It has become fashionable nowadays to say or type RIP whenever we hear of someone’s death. This is particularly so in the social media circuit. Like we have imported and adopted so many western customs so also have we adopted this practice without pausing to think of the deep religious connotations this term has.
“Rest in peace” (Latin: Requiescat in pace) is a short epitaph wishing eternal rest and peace to someone who has died. The expression typically appears on headstones, often abbreviated as “RIP” or “R.I.P. It derives its origins from the deep Abrahamic tradition of “Judgement Day” when the departed soul would unite with its body and the dead would rise and Jesus/God would sit in judgement and each “Man must give account of himself on the day of judgement” (Matthew 12:36; Romans 14:10,12) and shall be “judged by how he measured up to the word of God.” The sinners would be cast into hell fire and suffer eternal damnation and the good shall obtain salvation.
The Hindu tradition of Karma on the other hand does not consider anyone to be a sinner, and postulates that each person is impelled by his or her karma and the play of gunas to behave in a particular way. The Hindu belief as laid out in Hindu Dharma clearly states that the soul never dies:
na jaayate’ mriyate’ vaa kadaachin naayam bhuthva bhavithaa na bhooyah: |
ajo nithyah saasvato’yam puraano na hanyate’ hanyamaane’ sareere’ ||
“Never is he (Soul) born, nor does he die at any time,
he has never been brought into being, nor shall come hereafter;
unborn, eternal, permanent and ancient (primeval).
When the body is slain, he is not slain.”
The soul sojourns through various bodies in its quest to attain liberation (moksha):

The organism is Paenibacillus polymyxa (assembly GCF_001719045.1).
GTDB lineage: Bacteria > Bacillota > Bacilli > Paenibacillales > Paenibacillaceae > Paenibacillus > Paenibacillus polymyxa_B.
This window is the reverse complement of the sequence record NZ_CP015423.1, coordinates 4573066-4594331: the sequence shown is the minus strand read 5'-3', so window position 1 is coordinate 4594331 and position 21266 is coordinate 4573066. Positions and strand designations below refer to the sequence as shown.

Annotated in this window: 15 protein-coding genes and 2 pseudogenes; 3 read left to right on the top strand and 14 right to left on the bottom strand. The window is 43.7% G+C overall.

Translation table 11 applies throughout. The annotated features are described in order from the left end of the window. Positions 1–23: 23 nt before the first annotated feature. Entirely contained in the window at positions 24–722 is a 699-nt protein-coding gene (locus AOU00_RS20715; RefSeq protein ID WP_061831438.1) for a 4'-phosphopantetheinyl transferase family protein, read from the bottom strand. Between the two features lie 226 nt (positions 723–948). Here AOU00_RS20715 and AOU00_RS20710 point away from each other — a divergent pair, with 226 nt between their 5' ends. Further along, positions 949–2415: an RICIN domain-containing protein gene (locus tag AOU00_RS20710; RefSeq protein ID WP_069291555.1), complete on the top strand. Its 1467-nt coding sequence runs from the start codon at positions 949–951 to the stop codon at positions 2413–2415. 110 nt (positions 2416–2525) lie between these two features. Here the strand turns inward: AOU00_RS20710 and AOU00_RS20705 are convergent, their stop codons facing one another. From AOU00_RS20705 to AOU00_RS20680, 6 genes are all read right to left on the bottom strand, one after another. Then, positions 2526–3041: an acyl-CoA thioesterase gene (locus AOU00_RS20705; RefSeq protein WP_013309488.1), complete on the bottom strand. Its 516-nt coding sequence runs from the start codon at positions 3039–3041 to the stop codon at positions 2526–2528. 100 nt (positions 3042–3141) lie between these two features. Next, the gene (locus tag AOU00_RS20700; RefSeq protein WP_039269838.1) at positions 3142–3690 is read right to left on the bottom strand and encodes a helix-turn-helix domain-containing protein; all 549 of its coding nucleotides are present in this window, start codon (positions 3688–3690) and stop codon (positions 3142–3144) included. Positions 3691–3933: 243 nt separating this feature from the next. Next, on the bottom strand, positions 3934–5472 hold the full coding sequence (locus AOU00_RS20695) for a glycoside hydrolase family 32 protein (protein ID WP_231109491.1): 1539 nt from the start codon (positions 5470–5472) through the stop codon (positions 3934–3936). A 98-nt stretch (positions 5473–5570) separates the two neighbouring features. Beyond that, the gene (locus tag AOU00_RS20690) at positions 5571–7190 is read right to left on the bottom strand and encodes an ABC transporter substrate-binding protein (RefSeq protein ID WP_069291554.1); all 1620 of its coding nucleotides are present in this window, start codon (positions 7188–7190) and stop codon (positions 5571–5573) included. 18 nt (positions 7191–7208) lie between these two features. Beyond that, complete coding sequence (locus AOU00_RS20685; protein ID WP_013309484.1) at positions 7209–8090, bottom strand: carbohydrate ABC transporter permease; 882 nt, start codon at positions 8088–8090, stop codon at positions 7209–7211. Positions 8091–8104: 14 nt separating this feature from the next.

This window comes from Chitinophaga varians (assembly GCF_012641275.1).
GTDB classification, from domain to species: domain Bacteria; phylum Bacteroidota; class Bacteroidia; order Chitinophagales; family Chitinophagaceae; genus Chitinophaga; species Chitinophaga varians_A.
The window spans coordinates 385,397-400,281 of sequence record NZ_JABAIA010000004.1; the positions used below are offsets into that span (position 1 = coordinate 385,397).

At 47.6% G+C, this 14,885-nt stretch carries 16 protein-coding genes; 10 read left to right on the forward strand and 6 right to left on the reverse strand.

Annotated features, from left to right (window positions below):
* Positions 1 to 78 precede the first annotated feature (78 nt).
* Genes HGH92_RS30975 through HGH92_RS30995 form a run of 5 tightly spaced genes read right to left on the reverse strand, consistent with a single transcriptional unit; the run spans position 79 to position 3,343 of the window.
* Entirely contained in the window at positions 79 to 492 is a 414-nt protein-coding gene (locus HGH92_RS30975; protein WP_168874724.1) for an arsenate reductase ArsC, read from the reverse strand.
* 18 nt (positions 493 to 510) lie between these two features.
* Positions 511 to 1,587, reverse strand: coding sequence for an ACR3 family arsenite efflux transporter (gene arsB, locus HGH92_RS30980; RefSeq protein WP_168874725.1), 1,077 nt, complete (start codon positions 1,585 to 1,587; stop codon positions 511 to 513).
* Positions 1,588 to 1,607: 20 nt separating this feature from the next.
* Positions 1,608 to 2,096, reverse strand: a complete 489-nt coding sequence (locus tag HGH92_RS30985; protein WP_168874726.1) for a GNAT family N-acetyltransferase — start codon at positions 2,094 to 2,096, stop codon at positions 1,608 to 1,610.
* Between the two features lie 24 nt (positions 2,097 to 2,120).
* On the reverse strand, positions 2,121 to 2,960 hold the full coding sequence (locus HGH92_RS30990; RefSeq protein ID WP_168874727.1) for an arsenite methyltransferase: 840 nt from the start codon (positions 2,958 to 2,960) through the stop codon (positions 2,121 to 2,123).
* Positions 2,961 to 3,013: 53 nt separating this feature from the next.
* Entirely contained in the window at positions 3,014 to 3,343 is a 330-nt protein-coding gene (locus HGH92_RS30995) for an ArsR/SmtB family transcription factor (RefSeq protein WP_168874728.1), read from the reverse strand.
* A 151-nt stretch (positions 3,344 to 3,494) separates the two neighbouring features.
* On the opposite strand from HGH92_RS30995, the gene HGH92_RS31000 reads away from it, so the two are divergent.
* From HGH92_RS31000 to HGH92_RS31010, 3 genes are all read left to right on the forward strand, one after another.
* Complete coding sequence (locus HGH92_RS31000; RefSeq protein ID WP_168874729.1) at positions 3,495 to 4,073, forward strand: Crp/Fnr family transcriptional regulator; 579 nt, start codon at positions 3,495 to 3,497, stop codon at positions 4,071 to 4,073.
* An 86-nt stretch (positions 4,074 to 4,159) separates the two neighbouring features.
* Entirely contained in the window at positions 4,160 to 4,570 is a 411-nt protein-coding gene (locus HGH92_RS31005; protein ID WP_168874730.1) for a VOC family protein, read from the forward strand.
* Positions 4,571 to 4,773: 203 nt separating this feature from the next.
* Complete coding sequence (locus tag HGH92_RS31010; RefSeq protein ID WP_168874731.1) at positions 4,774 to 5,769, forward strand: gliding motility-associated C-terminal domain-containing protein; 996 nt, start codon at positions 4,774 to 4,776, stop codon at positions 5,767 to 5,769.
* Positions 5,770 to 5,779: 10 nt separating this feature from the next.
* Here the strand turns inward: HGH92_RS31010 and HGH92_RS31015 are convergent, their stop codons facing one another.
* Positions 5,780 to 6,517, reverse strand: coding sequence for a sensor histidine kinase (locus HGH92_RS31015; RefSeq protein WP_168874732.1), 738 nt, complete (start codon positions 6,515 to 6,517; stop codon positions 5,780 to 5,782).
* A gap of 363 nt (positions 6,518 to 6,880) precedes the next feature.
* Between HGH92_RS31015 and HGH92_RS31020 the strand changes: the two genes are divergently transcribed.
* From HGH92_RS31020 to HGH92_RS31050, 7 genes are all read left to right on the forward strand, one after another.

vaasaamsi jeernaani yathaa vihaaya navaani gr.hnaathi naro’ paraani |
thathaa sareeraani vihaaya jeernany-anyaani samyaathi navaani de’hi ||
“As a man casts off worn-out garments and puts on new ones,
so the embodied soul casts off the worn-out body and enters other new ones.”
The Hindu belief that the soul undergoes multiple births to help it “work-out” its karma through a gradual, graded, and continual process of refinement is completely contrary to the belief in Eternal damnation, Judgement day etc.
Why can’t Hindus simply say: “My/Our Condolences” or “Om Shanthi” (which by the way is again for the family members grieving at the loss, the soul knows no loss)?
It is time Hindus moved from darkness to light…
Asatho Maa Sad Gamaya.
Thamaso Maa Jyothir Gamaya.
Mrithyur Maa Amritham Gamaya.
Om Shanti, Shanti, Shanti.
“From untruth lead us to Truth.
From darkness lead us to Light.
From death lead us to Immortality.
Om Peace, Peace, Peace.”
– Brhadaranyaka Upanishad
-BY Ramesh Venkatraman
(This article was first published on the author’s blog)
Apart from saying ‘Om Shanti’ to comfort the loved ones of the departed person, we should also say “Om Sadgati” as a prayer to the divine to guide the jiva atma towards a higher consciousness in its next birth.
PS: As some readers have commented, soul is different from atman. As Rajiv Malhotra explains –
“Atman is not soul, because of reincarnation and because of atman’s identity with Brahman (whereas soul does not reincarnate, and “soul = God” is blasphemy in most Abrahamic religions’ interpretations). Moksha and nirvana are not Salvation, because the latter is an escape from Eternal Damnation into Heaven, concepts that are very Abrahamic.”
We agree that Atman is another Sanskrit non-translatable term that should be used as is. However, as the main article has been reproduced from another blog, we will let the original usage of ‘soul’ stand.
(Featured Image: Representative only)
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